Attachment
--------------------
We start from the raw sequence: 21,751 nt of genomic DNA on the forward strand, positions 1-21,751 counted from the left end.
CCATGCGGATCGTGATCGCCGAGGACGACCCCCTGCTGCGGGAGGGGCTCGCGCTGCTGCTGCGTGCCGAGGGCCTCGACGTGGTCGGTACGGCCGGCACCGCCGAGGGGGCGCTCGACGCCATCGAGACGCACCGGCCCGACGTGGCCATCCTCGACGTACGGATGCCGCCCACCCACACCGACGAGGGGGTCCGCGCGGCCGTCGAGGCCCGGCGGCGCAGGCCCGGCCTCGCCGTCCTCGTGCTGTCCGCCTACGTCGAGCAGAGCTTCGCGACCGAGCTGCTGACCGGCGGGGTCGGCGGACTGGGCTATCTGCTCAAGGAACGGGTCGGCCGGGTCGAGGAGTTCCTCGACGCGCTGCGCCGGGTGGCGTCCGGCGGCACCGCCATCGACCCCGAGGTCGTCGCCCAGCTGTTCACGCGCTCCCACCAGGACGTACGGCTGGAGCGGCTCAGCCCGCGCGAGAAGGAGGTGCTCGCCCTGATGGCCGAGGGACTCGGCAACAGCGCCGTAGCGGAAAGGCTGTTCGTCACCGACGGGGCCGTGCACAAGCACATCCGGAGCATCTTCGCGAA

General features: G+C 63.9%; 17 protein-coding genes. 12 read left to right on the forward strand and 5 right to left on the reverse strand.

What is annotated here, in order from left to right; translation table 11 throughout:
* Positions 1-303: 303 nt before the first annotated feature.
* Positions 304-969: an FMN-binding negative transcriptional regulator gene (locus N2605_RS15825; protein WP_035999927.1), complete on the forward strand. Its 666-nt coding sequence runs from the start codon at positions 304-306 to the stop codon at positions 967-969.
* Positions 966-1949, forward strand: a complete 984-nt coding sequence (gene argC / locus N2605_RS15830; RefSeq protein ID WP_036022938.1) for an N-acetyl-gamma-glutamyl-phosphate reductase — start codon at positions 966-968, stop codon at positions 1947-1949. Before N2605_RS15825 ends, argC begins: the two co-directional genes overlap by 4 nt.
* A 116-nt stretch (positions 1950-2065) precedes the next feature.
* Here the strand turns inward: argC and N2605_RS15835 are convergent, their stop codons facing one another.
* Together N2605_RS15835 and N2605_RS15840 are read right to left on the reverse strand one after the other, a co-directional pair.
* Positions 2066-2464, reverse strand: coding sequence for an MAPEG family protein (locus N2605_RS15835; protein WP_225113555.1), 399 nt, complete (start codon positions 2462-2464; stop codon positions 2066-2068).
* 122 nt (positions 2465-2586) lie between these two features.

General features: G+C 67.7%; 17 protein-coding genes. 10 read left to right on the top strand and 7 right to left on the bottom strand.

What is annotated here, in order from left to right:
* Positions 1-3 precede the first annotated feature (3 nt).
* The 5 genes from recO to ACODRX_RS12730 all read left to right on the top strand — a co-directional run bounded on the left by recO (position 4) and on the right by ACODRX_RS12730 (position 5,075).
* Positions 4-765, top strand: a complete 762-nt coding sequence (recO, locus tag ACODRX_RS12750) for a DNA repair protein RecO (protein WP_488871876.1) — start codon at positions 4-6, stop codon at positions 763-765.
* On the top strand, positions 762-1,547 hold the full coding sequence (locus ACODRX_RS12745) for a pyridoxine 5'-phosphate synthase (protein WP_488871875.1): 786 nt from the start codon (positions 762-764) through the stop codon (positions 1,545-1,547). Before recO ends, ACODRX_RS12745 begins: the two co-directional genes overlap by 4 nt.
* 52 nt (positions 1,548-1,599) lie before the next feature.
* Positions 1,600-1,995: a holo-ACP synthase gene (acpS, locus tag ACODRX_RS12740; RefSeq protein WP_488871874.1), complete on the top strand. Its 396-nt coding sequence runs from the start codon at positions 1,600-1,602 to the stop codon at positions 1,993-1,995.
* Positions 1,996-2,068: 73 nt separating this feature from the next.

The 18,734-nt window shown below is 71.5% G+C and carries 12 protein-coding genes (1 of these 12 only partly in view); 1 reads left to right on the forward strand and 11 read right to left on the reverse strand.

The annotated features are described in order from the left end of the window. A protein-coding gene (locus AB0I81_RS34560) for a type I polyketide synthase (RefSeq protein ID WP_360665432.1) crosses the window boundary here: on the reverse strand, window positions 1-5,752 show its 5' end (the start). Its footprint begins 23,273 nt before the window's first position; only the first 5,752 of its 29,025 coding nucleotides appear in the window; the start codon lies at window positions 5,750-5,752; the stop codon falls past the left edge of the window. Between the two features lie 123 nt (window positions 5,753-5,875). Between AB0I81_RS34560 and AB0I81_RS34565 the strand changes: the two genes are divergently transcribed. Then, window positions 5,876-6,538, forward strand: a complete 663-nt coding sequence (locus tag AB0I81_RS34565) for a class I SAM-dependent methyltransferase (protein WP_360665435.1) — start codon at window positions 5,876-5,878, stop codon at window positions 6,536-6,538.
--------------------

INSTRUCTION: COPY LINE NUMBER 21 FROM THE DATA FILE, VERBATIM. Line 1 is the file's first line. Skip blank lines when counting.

* Positions 1,996-2,068: 73 nt separating this feature from the next.